Scientists say that they have found no evidence of life on a 4-billion-year-old meteorite from Mars that crashed on Earth in 1984, according to a report by The Associated Press.
About 25 years ago, NASA scientists said that the organic compounds on the meteorite seemed to have been left by living things, though other scientists expressed skepticism at the time, reports the AP.
The theory was unraveled throughout the decades, but the Carnegie Institution for Science's team led by Andrew Steele was the latest to debunk the claim.
The compounds that the NASA team believed were caused by living things were actually caused by water that was probably salty or briny and flowed atop the rock for years, Steele explained.
The water that moved through the meteorite's cracks while it was on Mars formed the carbon compounds, which are still seen on the rock, the researchers explained, according to the AP. This same phenomenon occurs on Earth and provides an explanation for methane present in the Martian atmosphere.
The NASA scientists who initially studied the rock said they were "disappointed" by the latest results of the study and that they are staying firm on their 1996 observations, the outlet reports.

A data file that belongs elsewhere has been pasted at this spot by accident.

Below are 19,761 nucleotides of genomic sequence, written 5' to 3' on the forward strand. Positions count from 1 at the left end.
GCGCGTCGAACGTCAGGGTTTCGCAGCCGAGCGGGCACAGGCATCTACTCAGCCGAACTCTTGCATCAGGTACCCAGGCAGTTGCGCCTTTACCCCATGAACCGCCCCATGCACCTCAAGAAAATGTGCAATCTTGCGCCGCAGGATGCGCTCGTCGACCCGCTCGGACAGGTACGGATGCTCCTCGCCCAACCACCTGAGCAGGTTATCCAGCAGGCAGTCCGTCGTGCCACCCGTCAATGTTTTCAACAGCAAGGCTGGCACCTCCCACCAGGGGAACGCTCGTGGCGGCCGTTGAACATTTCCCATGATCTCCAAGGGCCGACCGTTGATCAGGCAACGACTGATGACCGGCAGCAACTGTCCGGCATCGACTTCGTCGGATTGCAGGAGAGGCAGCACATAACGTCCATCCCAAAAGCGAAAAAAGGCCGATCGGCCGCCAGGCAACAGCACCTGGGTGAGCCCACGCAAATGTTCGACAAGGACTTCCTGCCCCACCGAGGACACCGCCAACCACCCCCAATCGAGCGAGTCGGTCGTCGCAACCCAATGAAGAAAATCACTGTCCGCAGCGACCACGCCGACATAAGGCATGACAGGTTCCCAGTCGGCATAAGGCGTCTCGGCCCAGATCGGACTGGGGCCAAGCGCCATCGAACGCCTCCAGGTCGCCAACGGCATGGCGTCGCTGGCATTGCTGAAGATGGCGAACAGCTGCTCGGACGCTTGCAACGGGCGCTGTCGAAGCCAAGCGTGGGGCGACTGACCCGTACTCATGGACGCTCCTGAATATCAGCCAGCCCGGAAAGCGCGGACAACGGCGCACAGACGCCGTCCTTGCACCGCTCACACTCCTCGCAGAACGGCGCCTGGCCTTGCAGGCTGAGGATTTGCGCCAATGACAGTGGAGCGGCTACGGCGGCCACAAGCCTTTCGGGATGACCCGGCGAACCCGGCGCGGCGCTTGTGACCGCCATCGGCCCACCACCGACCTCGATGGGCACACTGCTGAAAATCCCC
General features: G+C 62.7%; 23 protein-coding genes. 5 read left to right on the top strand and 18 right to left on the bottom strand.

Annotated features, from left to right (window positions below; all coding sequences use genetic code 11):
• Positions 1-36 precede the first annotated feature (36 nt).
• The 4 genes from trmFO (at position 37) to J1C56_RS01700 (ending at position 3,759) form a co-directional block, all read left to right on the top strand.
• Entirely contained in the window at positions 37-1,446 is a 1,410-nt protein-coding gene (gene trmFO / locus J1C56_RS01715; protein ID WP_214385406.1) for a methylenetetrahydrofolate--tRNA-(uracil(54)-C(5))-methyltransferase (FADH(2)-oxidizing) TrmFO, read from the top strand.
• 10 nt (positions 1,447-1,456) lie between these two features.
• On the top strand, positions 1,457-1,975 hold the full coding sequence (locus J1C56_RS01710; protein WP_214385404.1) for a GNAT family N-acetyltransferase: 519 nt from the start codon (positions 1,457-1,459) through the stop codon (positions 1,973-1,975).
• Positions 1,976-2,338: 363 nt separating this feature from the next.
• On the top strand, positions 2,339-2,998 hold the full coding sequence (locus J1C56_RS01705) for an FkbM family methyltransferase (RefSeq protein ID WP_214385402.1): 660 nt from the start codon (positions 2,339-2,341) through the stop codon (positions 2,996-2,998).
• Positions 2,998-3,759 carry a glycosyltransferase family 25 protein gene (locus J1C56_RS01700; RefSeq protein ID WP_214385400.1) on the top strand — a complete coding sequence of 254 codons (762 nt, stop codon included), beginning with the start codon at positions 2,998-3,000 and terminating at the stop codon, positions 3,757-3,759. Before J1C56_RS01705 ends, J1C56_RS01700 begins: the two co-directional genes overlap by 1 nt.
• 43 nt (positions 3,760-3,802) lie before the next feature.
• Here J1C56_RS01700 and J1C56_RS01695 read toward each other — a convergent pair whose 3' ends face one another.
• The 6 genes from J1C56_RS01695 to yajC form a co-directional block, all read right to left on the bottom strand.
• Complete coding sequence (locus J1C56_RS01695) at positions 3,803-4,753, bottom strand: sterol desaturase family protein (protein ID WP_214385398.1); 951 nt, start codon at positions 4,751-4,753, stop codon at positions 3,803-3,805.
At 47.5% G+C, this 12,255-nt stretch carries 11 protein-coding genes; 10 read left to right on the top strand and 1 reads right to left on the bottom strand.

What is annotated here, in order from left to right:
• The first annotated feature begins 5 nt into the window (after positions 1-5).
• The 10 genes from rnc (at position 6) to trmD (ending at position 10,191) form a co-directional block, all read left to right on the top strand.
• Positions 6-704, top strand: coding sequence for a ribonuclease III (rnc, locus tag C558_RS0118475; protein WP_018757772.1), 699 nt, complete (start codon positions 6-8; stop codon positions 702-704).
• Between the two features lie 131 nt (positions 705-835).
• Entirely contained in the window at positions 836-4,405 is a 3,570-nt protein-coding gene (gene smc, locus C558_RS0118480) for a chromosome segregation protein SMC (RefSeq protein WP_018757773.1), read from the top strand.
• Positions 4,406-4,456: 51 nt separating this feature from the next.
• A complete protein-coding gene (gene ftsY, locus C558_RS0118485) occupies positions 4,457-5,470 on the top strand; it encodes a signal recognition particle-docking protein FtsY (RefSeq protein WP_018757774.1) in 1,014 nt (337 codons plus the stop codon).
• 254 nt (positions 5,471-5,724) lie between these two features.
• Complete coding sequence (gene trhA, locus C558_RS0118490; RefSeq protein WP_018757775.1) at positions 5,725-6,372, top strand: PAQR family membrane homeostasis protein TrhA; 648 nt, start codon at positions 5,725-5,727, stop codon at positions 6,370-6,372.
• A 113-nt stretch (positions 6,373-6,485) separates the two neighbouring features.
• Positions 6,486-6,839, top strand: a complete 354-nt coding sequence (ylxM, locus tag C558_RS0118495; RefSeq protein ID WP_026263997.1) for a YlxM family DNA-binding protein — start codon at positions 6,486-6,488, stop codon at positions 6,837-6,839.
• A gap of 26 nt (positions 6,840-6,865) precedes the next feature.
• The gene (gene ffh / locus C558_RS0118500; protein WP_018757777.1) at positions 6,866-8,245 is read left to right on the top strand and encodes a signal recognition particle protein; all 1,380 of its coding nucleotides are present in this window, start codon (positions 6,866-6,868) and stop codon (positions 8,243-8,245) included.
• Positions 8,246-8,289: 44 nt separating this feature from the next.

"While the data presented incrementally adds to our knowledge of [the meteorite], the interpretation is hardly novel, nor is it supported by the research," Kathie Thomas-Keptra and Simon Clemett, both astro-material researchers at NASA, stated.
"Unsupported speculation does nothing to resolve the conundrum surrounding the origin of organic matter," added the researchers, according to the AP.
Steele said that technological advancements made his team's newer findings possible and he applauded the original researchers, stating that the life hypothesis was "reasonable."
The only way to prove for certain if there had ever been life on Mars, even at a microbial level, is to bring samples to Earth and analyze them, Steele concludes.
This process is currently ongoing as samples that were collected by NASA's Perseverance Mars rover are set to be sent to Earth in the coming decade, though three dozen samples are desired for analysis, the AP notes.